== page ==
Mercedes-Benz is a successful 4×4 manufacturer in the premium segment, and the 4MATIC drive configuration’s performance on snowy and icy roads plays a significant part in this market success:
it delivers high traction reserves, excellent driving stability, optimum safety and a supreme level of comfort. As is the case with the 4MATIC tuning on a dry or wet road, driving stability, and therefore active safety are always to the fore in wintry road conditions.
The C-Class’s 4MATIC range encompasses five variants: the top saloon model is the C 350 4MATIC BlueEFFICIENCY with the new V6 petrol engine (225 kW/306 hp) and the current 7G-TRONIC PLUS automatic transmission, and two diesel models, both available as a saloon and estate: the C 250 CDI 4MATIC BlueEFFICIENCY (150 kW/204 hp) – from June 2011 also available with 7G-TRONIC PLUS) and the C 300 CDI 4MATIC BlueEFFICIENCY (170 kW/231 hp) – available from June 2011), both fitted as standard with the seven-gear automatic transmission 7G-TRONIC.
The mechanical foundations of 4MATIC with its torque distribution of 45 to 55 percent between the front and rear axle and the plate-type differential lock in the central differential with a basic locking effect of 50 Nm offer optimum conditions. This basic conception facilitates high traction values. The system is ably supported by 4ETS – a component of ESP, which replaces the function of a lock through targeted brake actuations at the spinning wheel.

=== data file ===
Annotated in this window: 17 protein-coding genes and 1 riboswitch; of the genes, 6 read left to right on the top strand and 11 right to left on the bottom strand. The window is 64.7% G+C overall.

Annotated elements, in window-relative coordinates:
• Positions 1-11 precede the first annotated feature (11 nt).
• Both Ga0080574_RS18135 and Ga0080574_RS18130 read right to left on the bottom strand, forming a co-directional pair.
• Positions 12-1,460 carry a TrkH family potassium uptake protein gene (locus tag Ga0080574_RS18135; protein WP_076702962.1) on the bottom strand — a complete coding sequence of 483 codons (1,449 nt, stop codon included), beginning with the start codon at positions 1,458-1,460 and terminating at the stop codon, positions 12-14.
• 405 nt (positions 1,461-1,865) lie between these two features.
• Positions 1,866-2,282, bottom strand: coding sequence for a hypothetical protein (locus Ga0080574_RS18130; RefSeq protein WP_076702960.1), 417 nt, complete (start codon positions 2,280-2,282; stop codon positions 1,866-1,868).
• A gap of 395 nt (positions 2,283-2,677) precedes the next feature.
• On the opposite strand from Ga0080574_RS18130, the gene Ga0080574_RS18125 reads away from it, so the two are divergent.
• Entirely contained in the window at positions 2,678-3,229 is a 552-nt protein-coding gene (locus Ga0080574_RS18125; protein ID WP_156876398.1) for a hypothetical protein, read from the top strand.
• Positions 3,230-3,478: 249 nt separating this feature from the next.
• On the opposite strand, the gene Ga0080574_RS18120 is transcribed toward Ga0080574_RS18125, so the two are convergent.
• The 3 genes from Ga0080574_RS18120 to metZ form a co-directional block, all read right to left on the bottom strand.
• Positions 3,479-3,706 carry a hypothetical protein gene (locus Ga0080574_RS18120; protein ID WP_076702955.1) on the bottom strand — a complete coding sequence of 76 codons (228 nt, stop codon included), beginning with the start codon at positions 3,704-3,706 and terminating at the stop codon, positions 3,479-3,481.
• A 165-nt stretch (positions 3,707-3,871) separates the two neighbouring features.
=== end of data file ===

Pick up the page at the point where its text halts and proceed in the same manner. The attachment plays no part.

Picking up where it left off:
Intervention by the electronic control systems ESP, 4ETS or ASR can occur as late as possible and the bulk of the drive torque is converted into tractive power, even on slippery roads. All the control intervention functions are performed virtually unnoticed, though the driver is informed immediately if they approach the critical limits. In this instance a yellow warning symbol flashes in the instrument cluster, clearly signalling that the driving style should be adapted in line with the road conditions.
The drive mechanism‘s permanently engaged design offers key advantages over other systems that first need to diagnose a lack of grip before activating the all-wheel drive. The 4MATIC system on Mercedes-Benz models will have already made use of this valuable time to start transmitting drive torque via the wheels to the road.
Source: Daimler AG